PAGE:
The Double-Edged Sword of Open-Source Code

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While open code repositories can increase efficiency in R&D, they also raise issues of security vulnerabilities. Today’s developers are under pressure to deliver new software at an increasingly rapid pace, leading to the more frequent use of open source code, with the growing trend of developers using open code repositories to reduce cost and time in order to co-develop applications.

But, according to CyberInt’s research, code repositories such as GitHub, launched in 2008 and recently acquired by Microsoft, have potential security issues. Developers posting work on these sites routinely put private files into their repositories, which are then being copied into public repositories and made searchable.

Attackers are well aware how commonly open source code is used. They monitor repositories to see who contributes code and which have been identified as problematic.

Many organizations have also failed to monitor their developers’ open-source activities correctly. Often there are few records concerning which versions of open source software have been used, leaving corporate security officers in the dark when trying to discover vulnerabilities in their in-house apps. Innocent inclusion of personal information details in the code can also introduce new vulnerabilities.

Repositories such as GitHub shrink time to market by allowing developers to work on programs together as a team, regardless of their location. Each developer can work on their own version of a piece of source code, and only commit changes to the public repository when satisfied with it.

Most companies are unaware of their code repository vulnerabilities, which can have a potentially devastating effect on their client and investor confidence, brand image and bottom line. Even though individual code repository data itself may reasonably be considered of low importance or value, when repository codes are altered, it can result in an entire shut down of systems or applications. 

The identification and collation of technical indicators such as hostnames, IP addresses and service configurations allow a threat actor to build up a picture of a target organization’s infrastructure. This can be used to identify high-value targets. It can also be combined with techniques such as social engineering in locating potential targets, infrastructure attacks, whaling attacks and PII and credential theft as was the case in the Uber data breach in 2016.

Such sensitive information allows attackers to focus on locating vulnerabilities in high-level technologies. Given the ease with which information of relevant vulnerabilities can be obtained from a publicly-accessible repository, threat actors do not need to conduct a full-code analysis and could potentially leverage an attack against any deployed code.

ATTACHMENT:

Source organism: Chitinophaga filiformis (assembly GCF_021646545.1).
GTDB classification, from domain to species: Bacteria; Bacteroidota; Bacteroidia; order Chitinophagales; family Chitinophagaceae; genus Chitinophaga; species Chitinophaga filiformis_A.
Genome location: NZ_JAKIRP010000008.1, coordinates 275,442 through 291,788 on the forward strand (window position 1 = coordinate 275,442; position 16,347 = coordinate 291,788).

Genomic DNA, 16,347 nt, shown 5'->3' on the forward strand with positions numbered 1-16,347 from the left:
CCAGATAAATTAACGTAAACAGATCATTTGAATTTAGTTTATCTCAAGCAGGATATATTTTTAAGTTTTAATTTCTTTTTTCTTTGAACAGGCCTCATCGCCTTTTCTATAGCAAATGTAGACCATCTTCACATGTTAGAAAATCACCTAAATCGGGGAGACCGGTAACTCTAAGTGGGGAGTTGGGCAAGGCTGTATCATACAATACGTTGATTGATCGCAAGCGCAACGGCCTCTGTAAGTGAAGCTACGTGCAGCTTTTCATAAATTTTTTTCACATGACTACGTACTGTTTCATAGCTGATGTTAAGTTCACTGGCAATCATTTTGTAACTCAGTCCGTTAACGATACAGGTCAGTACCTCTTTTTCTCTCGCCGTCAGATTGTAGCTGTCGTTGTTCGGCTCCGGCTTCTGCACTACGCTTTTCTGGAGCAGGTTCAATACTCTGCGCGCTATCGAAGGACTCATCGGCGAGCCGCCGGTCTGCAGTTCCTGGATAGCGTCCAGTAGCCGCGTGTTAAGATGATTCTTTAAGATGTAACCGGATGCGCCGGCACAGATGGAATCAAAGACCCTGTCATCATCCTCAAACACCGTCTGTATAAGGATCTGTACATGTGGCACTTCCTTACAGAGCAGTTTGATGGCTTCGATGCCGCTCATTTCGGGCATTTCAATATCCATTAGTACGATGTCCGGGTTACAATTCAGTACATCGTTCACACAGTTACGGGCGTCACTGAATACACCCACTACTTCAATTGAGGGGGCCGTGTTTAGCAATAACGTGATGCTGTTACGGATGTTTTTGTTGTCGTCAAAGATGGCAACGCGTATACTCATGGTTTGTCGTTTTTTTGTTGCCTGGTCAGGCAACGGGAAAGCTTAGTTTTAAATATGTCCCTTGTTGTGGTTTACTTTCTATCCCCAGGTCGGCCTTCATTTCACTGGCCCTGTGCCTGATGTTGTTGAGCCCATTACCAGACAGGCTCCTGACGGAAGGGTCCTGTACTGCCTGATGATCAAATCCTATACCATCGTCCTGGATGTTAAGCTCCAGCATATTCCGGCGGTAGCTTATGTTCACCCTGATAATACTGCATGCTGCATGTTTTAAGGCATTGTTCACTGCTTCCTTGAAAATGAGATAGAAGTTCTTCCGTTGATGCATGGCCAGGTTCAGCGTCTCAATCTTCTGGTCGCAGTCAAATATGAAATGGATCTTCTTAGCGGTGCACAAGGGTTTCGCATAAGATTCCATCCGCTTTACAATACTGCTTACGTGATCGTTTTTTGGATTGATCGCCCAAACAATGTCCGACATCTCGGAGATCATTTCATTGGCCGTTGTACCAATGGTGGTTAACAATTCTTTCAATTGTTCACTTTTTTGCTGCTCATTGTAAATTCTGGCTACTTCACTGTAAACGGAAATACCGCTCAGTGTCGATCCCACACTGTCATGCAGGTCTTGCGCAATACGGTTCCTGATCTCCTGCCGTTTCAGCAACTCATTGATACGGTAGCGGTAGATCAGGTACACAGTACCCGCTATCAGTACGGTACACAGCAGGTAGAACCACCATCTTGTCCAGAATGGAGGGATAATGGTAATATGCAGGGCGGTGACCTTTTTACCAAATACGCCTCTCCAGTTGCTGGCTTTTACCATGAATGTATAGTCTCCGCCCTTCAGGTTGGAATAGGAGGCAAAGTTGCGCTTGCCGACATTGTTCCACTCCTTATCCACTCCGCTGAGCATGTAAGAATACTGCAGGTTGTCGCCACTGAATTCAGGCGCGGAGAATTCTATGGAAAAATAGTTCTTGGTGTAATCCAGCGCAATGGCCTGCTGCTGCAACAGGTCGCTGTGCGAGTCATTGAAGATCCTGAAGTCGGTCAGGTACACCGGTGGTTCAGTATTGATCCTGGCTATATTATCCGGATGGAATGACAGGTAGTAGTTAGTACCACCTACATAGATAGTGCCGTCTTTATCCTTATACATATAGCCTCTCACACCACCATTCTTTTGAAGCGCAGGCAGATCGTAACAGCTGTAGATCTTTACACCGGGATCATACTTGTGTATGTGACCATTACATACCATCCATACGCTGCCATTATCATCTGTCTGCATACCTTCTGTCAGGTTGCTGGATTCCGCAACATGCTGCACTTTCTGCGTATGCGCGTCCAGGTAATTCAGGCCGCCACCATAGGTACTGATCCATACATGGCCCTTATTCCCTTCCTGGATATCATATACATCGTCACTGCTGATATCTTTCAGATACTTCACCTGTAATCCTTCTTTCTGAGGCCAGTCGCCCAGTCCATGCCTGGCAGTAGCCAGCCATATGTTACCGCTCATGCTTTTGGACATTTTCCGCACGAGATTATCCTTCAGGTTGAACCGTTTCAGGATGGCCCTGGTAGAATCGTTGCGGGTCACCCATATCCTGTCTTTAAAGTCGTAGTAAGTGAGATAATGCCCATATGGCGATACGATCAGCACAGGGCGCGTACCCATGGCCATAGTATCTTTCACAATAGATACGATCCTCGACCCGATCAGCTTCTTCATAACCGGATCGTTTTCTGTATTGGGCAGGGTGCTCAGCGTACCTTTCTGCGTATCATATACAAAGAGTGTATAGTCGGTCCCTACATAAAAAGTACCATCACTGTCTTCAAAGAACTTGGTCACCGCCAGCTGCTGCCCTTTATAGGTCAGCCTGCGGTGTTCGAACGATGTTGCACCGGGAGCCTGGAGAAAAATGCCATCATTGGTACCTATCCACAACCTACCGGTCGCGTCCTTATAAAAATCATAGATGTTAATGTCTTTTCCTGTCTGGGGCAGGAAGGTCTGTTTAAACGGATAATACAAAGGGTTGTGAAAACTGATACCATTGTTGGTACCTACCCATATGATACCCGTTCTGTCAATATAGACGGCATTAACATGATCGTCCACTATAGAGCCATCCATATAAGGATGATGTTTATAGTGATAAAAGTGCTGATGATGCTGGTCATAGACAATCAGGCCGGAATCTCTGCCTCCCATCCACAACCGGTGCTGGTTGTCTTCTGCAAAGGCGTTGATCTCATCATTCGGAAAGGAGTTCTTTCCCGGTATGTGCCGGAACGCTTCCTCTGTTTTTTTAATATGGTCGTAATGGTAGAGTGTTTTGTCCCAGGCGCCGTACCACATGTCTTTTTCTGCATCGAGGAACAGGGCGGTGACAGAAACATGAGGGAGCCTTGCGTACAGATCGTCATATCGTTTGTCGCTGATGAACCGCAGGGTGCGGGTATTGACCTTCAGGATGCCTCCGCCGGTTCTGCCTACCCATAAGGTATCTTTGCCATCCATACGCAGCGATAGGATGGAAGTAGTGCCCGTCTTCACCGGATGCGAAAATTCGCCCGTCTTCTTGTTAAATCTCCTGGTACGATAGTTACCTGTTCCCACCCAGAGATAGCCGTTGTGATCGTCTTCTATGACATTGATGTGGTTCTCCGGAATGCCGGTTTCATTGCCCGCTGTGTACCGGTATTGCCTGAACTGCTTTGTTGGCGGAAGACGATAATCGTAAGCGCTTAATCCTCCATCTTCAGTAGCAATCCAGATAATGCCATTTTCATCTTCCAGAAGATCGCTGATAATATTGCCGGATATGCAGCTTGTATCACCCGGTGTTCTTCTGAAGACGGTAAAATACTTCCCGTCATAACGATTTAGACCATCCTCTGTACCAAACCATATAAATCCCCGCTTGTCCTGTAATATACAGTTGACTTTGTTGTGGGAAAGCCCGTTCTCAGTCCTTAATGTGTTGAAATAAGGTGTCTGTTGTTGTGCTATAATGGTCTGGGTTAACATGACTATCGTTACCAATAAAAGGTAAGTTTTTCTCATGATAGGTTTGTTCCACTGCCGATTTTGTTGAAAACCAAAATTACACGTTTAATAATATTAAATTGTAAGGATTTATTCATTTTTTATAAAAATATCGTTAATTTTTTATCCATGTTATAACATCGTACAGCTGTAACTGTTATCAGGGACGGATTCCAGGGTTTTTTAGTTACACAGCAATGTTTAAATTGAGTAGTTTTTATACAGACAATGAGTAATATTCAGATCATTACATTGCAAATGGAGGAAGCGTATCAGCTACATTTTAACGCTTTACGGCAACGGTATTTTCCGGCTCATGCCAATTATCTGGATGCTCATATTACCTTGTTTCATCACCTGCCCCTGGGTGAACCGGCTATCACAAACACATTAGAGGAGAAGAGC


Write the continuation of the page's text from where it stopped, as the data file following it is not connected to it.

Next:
The 2016 Uber data breach is a stark example; hackers broke into the source code repository on GitHub opening up infrastructure attacks worldwide. The online taxi service saw the personal data for seven million drivers and 50 million customers compromised.

Developers also frequently gain access to repositories from their personal email accounts, making these accounts especially vulnerable, particularly after developers leave. Further complications arise when developers are granted access to all of the company's repositories instead of the one most relevant to their task, exposing the company to additional potential threats.

Lack of monitoring of developers’ external communications can increase the risk of a cyber breach. One developer choosing to access dozens of repositories could be an early indicator of an insider threat. An organization whose developers use open repositories has three ways to protect itself: security awareness training, audits, and penetration testing.

  1. Training and guidelines: It is essential that developers are given clear guidelines on the data they are permitted to share on repositories such as GitHub and the data they must not. It is, for instance, crucial to ensure that company-wide confidential and personal data is removed or redacted before publication. Developers must also be trained to exercise caution when sharing screenshots or posting comments that are publicly viewable as these frequently contain useful intelligence.
  2. An audit or review of existing code repository permissions will ensure that repositories for internal-only use are configured with appropriate permissions versus those suitable for public consumption. Developers must be given precise instructions if there is an overriding reason to make an exception. Such audits need to take place periodically.
  3. Ongoing testing - It is also vital that companies commission an external intelligence-led penetration test in order to gather exposed data and identify incoming attacks and mitigate against them. In order to continue to protect themselves against incoming attacks from code repositories and elsewhere companies should also consider using a real-time intelligence service on a permanent basis.

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